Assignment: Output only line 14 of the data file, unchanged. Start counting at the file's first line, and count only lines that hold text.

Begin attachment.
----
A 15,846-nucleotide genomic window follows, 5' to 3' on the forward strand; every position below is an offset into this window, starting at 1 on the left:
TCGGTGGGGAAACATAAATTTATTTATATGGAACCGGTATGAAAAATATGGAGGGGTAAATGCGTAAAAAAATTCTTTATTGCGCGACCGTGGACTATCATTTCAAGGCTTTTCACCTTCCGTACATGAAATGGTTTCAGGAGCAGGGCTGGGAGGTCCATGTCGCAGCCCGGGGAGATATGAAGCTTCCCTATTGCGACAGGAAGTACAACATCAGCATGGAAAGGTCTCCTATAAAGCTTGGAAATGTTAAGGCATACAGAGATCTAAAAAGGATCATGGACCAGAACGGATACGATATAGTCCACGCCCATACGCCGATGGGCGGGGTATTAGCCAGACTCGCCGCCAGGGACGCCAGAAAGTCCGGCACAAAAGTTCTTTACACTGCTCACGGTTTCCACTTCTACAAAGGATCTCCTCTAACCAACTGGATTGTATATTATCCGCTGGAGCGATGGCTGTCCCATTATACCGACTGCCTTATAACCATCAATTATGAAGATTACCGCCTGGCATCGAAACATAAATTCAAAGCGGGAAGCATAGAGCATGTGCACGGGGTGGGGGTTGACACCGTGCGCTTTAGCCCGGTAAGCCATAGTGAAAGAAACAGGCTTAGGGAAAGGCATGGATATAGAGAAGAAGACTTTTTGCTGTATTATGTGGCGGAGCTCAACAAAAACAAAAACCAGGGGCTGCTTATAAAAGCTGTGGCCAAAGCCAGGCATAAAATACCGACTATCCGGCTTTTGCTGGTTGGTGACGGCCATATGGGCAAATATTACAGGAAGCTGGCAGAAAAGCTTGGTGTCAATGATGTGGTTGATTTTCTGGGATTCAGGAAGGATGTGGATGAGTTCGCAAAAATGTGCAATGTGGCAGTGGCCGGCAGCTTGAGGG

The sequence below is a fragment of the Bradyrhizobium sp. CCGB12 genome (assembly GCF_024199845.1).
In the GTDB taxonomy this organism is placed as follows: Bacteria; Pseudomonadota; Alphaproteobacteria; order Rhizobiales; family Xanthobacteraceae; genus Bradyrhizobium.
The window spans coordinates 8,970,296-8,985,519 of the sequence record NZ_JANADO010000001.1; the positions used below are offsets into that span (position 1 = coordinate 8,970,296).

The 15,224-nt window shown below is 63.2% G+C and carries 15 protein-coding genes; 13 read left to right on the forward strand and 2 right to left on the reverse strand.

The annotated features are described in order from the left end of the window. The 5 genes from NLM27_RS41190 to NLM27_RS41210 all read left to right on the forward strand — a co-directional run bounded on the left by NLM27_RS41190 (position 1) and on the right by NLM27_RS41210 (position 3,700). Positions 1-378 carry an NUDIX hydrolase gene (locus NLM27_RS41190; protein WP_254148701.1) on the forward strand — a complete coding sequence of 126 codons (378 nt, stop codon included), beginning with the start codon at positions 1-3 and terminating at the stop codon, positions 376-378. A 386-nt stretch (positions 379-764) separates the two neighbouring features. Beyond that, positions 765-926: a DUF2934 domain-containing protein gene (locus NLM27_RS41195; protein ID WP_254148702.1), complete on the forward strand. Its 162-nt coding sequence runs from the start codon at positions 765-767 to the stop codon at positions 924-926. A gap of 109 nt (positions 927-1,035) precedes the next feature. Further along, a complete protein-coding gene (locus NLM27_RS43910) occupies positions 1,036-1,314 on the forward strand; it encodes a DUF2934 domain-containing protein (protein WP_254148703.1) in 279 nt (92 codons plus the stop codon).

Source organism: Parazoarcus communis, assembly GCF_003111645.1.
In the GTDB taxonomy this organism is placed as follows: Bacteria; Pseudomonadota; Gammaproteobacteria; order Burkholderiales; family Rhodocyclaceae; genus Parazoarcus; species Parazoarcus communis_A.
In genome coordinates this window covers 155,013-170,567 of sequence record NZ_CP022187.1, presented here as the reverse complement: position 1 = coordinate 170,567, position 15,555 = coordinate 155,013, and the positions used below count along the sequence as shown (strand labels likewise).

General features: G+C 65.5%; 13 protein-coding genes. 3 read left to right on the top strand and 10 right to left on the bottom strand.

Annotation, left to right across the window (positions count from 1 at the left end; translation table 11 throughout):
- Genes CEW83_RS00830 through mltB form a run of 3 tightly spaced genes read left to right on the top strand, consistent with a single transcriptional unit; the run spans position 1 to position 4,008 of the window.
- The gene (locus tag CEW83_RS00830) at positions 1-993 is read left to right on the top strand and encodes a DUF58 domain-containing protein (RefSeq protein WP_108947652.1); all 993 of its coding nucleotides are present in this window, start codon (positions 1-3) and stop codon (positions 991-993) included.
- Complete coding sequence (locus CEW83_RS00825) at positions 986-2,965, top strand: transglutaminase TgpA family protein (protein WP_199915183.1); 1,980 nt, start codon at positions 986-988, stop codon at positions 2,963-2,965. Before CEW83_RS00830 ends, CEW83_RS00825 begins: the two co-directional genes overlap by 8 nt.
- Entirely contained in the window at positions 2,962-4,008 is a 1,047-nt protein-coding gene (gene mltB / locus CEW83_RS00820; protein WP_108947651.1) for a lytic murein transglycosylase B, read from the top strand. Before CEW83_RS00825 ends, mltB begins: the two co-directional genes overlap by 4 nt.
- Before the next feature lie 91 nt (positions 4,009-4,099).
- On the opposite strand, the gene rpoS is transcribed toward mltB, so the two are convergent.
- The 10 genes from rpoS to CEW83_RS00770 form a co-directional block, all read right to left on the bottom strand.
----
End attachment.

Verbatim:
- The gene (locus tag CEW83_RS00830) at positions 1-993 is read left to right on the top strand and encodes a DUF58 domain-containing protein (RefSeq protein WP_108947652.1); all 993 of its coding nucleotides are present in this window, start codon (positions 1-3) and stop codon (positions 991-993) included.